UN climate talks spilled into an extra day Saturday as negotiators battled in Lima to end a standoff between rich and developing nations on the underpinnings of a world carbon-cutting pact.
A years-old dispute over sharing responsibility for curbing greenhouse gases reemerged to drive the 12-day negotiations into a familiar end-phase of poker-like holdout, clouding prospects for the ambitious environmental accord.
The talks had been scheduled to end at 6:00 pm (2300 GMT) Friday, but ran into the small hours as officials and ministers horse-traded over elements of a draft outlining a variety of countries' approaches.
They have to whittle it down to a consensus text to guide a process next year of declaring national pledges for curbing Earth-warming fossil fuel emissions.
"We are almost there. We need to make just a final effort," Peruvian Environment Minister Manuel Pulgar-Vidal pleaded with negotiators on Friday afternoon.
"We need to take political decisions."
Underlying the gridlock is the principle of "differentiation" - a bugbear of the years-long attempt to bring all the world's nations into the fold of a single mechanism for braking planet-threatening climate change.
Developing nations insist the West must bear a bigger burden for carbon cuts, having started decades earlier to pollute their way to prosperity.
But rich countries point the finger at developing giants like China and India furiously burning coal to power their rapid growth.
Developing nations further demand that pledges incorporate not only action on reducing carbon emissions, but also financial help and adaptation aid to shore up their climate defenses.
Pledging rules must be finalized in the Peruvian capital to allow countries to start their submissions from the first quarter of next year.
These national contributions will be at the core of a global climate pact that nations have agreed to sign in Paris in December 2015, to enter into effect by 2020, seeking to limit average global warming to two degrees Celsius (3.6 degrees Fahrenheit) over pre-Industrial Revolution levels.
Campaigners in Lima said they feared a weak-willed compromise.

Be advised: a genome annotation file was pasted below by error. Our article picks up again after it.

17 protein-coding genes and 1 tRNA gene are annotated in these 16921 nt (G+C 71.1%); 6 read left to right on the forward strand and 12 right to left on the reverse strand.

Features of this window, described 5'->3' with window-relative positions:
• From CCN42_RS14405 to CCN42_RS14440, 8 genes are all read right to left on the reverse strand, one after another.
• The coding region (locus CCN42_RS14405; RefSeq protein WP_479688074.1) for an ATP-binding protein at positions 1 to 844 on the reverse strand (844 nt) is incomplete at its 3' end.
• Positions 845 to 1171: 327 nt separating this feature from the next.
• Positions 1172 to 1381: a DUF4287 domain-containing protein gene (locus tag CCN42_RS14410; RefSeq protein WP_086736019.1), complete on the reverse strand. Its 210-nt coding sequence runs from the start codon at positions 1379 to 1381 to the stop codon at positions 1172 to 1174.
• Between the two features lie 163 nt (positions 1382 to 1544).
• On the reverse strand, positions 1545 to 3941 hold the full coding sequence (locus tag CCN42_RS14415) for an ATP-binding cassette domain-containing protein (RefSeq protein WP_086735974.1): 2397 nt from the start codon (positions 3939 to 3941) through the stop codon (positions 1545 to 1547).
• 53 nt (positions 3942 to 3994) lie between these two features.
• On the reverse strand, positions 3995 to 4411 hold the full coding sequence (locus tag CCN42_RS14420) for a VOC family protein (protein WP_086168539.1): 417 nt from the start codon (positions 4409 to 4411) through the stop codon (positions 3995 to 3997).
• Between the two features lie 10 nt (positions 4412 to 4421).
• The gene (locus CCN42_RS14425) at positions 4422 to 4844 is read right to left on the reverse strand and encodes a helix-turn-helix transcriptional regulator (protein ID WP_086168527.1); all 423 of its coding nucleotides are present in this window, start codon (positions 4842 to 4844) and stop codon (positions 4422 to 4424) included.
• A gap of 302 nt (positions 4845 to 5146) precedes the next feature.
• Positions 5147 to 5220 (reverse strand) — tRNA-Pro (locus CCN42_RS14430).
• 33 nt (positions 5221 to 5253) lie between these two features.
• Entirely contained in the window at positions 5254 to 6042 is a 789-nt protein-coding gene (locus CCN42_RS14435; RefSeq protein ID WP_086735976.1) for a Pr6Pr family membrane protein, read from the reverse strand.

"The latest text which countries are working on has been stripped down to its bare bones to accommodate the whims of the lowest common denominator," Christian Aid's Mohamed Adow said.
"Right now we are facing the prospect of being no further forward than we were when we left last year's meeting in Warsaw."
Green group WWF, also observing the annual negotiations round, said the new draft "contains a mixed bag of options."
"It's crunch time for negotiators here in Lima and everything is still up in the air," WWF said.
The goal of concluding a global pact was set down in Durban in 2011, but negotiations on its scope and scale have been a minefield.
"Some key elements fell to the cutting room floor and are not in the text at all," Union of Concerned Scientists analyst Alden Meyer said of the latest draft.
Dropped text included language on absolute, economy-wide mitigation targets for developed countries.
The current range of options on key points "go from weak or minimal, to barely acceptable, to OK," said Meyer.
And he predicted differentiation would remain a tough issue, having been "pretty much scrubbed out of most of the text."
"That may not be acceptable to some" developing countries, he said.
Another major blocking point is whether or not there should be a process to assess the pledges' global impact on the 2 C goal -- with China a vocal opponent.
Negotiators must also emerge from Lima with a broad outline for the pact itself, to be further developed in the months ahead.
Scientists say 2 C warming is relatively safe but no guarantee against damage to the climate system.
On current carbon trends, they say, the planet is on course for around 4 C warming this century, dooming future generations to a planet of worsening drought, flood, storm and rising seas.
The UN's Intergovernmental Panel on Climate Change says emissions must be slashed by 40-70 percent by 2050 from 2010 levels and to near zero or below by 2100 for any chance at 2 C.